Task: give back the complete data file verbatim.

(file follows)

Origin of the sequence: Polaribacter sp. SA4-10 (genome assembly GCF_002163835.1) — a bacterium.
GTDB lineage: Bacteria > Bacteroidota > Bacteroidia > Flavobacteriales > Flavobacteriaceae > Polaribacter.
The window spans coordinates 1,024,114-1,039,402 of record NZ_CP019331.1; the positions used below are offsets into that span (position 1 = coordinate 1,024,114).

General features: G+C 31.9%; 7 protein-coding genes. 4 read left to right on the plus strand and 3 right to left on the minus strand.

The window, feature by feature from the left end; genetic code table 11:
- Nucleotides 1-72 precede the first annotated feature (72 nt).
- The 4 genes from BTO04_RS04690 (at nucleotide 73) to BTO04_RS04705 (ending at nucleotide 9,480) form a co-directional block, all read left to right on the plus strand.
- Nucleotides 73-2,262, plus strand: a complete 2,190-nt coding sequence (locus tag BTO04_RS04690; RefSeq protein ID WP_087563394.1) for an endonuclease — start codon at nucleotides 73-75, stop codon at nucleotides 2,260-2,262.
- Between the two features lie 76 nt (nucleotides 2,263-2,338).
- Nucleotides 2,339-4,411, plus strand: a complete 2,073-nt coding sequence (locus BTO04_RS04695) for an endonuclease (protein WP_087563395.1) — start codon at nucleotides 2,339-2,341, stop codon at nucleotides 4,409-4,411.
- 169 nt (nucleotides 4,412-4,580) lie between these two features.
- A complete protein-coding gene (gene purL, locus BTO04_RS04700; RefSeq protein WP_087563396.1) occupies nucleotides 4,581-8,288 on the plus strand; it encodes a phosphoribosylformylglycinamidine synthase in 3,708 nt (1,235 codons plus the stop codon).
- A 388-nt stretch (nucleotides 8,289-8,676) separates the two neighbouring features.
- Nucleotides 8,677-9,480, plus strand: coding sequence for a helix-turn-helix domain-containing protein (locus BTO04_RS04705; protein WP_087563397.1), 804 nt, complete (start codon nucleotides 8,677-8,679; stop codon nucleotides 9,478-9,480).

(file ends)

Origin of the sequence: Polaribacter sp. SA4-10 (genome assembly GCF_002163835.1) — a bacterium.
GTDB lineage: Bacteria > Bacteroidota > Bacteroidia > Flavobacteriales > Flavobacteriaceae > Polaribacter.
The window spans coordinates 1,024,114-1,039,402 of record NZ_CP019331.1; the positions used below are offsets into that span (position 1 = coordinate 1,024,114).

General features: G+C 31.9%; 7 protein-coding genes. 4 read left to right on the plus strand and 3 right to left on the minus strand.

The window, feature by feature from the left end; genetic code table 11:
- Nucleotides 1-72 precede the first annotated feature (72 nt).
- The 4 genes from BTO04_RS04690 (at nucleotide 73) to BTO04_RS04705 (ending at nucleotide 9,480) form a co-directional block, all read left to right on the plus strand.
- Nucleotides 73-2,262, plus strand: a complete 2,190-nt coding sequence (locus tag BTO04_RS04690; RefSeq protein ID WP_087563394.1) for an endonuclease — start codon at nucleotides 73-75, stop codon at nucleotides 2,260-2,262.
- Between the two features lie 76 nt (nucleotides 2,263-2,338).
- Nucleotides 2,339-4,411, plus strand: a complete 2,073-nt coding sequence (locus BTO04_RS04695) for an endonuclease (protein WP_087563395.1) — start codon at nucleotides 2,339-2,341, stop codon at nucleotides 4,409-4,411.
- 169 nt (nucleotides 4,412-4,580) lie between these two features.
- A complete protein-coding gene (gene purL, locus BTO04_RS04700; RefSeq protein WP_087563396.1) occupies nucleotides 4,581-8,288 on the plus strand; it encodes a phosphoribosylformylglycinamidine synthase in 3,708 nt (1,235 codons plus the stop codon).
- A 388-nt stretch (nucleotides 8,289-8,676) separates the two neighbouring features.
- Nucleotides 8,677-9,480, plus strand: coding sequence for a helix-turn-helix domain-containing protein (locus BTO04_RS04705; protein WP_087563397.1), 804 nt, complete (start codon nucleotides 8,677-8,679; stop codon nucleotides 9,478-9,480).